• Demonstrate strong leadership qualities and excellent communication skills
  • Possess a good Co-Curricular Activities record

The Healthcare Merit Award (HMA) is awarded to students with excellent academic track records to pursue degree programmes in nursing or allied health disciplines in local and overseas universities. You should:

  • Be a Singapore Citizen or Singapore Permanent Resident who will take up citizenship before embarking on studies
  • Possess good GCE 'A' level results (offered at least 10 academic units), polytechnic diploma with merit or equivalent qualifications, e.g. International Baccalaureate (IB) or high school diploma
  • Have a passion for public healthcare sector and strong communication skills
  • Have good Co-Curricular Activities record

The Healthcare Graduate Studies Award (HGSA) is offered to final year undergraduates or recent university graduates who are keen to pursue a Master's degree in selected health science disciplines. You should:

  • Be a Singapore Citizen or Singapore Permanent Resident who will take up citizenship before embarking on studies;
  • Possess a good university degree (2nd upper honours or equivalent); and
  • Have a strong interest in a career in the public healthcare sector

The public healthcare clusters also offer sponsorships to students to study selected allied health disciplines at the degree level in universities. The sponsorships provide students with monthly allowances throughout their studies and graduates will be able to serve in the public healthcare clusters upon their graduation from the programmes.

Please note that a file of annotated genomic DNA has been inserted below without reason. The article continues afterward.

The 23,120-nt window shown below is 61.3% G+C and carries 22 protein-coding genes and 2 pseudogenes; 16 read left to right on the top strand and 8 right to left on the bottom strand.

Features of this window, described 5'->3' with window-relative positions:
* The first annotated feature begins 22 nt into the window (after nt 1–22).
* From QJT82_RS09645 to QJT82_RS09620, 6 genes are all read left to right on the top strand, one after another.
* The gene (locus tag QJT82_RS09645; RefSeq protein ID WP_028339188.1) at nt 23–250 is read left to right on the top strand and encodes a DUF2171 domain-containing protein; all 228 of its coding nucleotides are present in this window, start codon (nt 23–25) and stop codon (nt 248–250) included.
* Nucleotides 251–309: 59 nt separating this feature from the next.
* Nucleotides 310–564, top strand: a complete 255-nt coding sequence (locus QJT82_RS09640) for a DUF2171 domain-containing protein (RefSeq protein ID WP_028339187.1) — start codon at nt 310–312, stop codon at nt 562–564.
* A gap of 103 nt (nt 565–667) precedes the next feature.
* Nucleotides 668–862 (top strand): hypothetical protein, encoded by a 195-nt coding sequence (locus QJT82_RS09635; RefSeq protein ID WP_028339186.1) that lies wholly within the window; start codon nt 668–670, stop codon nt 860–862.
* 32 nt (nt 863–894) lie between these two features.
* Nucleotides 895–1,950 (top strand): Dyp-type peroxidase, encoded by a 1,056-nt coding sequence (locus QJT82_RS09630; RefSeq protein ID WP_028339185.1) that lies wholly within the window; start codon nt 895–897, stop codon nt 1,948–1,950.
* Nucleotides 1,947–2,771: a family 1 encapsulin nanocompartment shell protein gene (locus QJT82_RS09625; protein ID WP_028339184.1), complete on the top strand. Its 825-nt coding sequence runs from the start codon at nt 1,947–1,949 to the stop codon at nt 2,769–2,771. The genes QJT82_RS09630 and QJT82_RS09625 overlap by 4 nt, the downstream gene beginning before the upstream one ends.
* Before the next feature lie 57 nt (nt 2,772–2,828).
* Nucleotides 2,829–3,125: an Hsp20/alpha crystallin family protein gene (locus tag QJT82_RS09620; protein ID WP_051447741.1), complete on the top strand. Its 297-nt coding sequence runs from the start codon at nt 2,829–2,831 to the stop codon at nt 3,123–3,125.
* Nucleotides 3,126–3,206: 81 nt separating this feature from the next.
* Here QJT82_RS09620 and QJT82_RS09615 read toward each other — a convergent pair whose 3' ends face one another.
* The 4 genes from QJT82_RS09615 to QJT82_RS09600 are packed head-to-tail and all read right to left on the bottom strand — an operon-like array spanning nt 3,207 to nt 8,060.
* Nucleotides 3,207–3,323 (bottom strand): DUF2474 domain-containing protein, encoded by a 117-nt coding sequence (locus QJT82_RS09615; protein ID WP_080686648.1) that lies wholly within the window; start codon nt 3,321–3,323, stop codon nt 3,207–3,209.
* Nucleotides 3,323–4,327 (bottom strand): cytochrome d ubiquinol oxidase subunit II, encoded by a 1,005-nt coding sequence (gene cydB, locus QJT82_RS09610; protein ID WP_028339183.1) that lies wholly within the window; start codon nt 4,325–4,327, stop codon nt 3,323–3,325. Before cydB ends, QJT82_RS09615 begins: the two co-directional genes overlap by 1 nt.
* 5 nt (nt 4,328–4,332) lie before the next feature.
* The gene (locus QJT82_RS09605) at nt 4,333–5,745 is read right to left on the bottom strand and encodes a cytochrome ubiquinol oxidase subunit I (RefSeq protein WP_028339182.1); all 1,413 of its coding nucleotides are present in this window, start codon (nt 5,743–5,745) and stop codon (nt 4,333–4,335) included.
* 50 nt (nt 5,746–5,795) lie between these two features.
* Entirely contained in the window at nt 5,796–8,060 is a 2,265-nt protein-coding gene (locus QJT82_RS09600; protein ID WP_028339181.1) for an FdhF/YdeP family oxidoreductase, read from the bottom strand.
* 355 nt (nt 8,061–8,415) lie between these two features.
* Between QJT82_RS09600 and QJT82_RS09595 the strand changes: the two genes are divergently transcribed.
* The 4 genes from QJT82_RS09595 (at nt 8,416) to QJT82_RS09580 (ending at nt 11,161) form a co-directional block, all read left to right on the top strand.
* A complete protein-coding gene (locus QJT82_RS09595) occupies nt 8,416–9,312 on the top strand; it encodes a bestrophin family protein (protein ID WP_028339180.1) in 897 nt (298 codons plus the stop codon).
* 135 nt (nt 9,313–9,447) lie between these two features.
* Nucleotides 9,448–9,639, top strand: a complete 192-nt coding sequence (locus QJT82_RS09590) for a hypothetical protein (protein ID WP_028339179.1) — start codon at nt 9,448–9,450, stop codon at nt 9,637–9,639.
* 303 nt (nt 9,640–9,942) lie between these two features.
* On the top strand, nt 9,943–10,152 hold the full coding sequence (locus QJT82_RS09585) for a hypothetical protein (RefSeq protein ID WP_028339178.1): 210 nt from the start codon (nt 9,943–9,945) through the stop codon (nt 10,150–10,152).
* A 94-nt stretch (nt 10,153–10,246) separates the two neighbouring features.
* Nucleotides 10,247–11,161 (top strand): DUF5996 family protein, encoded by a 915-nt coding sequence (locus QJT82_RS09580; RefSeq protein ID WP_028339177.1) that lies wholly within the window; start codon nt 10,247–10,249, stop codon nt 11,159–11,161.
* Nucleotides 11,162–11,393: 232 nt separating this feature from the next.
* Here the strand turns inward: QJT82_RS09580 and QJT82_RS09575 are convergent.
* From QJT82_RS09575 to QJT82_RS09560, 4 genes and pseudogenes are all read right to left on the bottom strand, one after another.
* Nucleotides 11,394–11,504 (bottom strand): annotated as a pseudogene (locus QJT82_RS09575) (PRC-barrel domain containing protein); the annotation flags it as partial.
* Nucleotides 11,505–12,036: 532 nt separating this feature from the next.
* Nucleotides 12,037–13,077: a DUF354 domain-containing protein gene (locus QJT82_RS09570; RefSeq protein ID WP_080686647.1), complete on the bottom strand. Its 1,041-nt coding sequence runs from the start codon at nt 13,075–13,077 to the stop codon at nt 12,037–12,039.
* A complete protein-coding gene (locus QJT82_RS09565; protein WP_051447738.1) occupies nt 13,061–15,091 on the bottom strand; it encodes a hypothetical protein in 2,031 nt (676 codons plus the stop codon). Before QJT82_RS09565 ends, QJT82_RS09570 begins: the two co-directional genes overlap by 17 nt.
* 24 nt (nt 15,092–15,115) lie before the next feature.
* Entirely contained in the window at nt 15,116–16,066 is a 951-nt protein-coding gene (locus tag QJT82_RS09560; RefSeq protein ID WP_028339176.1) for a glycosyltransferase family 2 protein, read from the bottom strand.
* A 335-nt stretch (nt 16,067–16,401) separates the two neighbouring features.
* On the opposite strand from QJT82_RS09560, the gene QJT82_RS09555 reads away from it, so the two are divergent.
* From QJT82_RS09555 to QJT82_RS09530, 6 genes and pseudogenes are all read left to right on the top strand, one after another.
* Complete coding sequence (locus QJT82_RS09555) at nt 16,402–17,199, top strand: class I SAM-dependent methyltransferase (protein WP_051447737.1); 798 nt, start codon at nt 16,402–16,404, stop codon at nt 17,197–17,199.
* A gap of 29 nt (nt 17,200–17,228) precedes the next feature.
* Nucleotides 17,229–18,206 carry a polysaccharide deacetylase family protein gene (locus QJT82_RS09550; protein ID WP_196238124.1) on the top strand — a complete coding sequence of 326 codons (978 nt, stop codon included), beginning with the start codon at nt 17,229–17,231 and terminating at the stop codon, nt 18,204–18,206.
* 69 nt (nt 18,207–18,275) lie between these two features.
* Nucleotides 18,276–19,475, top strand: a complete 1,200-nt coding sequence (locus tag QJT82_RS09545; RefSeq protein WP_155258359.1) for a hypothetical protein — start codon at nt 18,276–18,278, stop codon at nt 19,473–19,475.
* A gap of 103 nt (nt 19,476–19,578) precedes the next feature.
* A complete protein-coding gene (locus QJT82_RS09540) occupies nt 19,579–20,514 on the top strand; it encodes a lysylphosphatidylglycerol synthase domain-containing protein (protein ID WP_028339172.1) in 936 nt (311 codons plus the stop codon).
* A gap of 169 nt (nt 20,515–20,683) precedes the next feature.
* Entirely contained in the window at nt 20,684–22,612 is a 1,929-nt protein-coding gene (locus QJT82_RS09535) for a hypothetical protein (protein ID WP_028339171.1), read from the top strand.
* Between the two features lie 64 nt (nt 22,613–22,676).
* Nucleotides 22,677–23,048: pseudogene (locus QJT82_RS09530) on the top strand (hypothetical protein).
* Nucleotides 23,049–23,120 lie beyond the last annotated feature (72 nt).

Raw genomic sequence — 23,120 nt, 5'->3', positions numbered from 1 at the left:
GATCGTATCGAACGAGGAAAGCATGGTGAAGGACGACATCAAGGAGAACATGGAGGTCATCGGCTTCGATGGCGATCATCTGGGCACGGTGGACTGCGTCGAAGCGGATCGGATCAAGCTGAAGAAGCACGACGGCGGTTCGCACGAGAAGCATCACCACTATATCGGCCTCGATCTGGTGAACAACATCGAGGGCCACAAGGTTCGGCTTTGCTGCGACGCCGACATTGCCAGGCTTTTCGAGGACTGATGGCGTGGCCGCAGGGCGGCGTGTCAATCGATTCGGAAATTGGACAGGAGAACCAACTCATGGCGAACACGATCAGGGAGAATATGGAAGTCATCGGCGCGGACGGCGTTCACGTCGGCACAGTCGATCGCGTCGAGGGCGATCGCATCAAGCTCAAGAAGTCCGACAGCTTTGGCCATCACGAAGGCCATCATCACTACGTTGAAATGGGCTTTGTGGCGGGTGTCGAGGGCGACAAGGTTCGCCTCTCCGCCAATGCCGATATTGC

Alexandra Health System (AHS)Eastern Health Alliance (EHA)Jurong Health Services (JHS)National Healthcare Group (NHG)National University Health System (NUHS), and Singapore Health Services (Singhealth)

5. WHERE CAN I WORK?

As an Allied Health Professional, you can work in diverse healthcare institutions such as acute hospitals, community hospitals, polyclinics, home care and long term residential care facilities. In the public sector, there are six healthcare clusters that manage a variety of healthcare services.

Allied Health Professionals can also work in Community Care. The Agency for Integrated Care works with Community Care providers to coordinate efforts in care integration so that patients can access appropriate care in the healthcare system. Find out more here.

6. WHAT IS THE STARTING SALARY OF AN ALLIED HEALTH PROFESSIONAL?

In the public healthcare sector, the annual starting salary (including bonuses and allowance) for Allied Health Professionals is about $40,000 for diploma holders and about $47,100 for degree holders.

7. WHAT ARE THEIR WORK HOURS? ARE ALLIED HEALTH PROFESSIONALS ABLE TO MAINTAIN A GOOD WORK-LIFE HARMONY?

Yes, generally, most Allied Health Professionals are able to maintain good work-life harmony. Depending on the nature of the allied health practice and the patient groups (inpatient or outpatient), there may be Allied Health Professional groups who are required to work on shifts and weekends. A typical Allied Health Professional work schedule is 8.30am - 6pm in a restructured hospital and Allied Heath Professionals also enjoy 21 leave days and other Human Resource leave benefits.

8. HOW CAN I APPLY FOR A JOB ATTACHMENT TO LEARN MORE ABOUT ALLIED HEALTH PROFESSIONS?

You may apply for the Healthcare Attachment Programme (HAP) for Junior College and Polytechnic students to undergo job-shadowing / attachments in our public healthcare institutions during the months of January and June each year. In addition, students can also sign up for the Healthcare Discovery Tours, Hospital Open Houses, and Healthcare Immersion Camps etc. To know keep updated, follow Care To Go Beyond and Healthcare Scholarships on Facebook.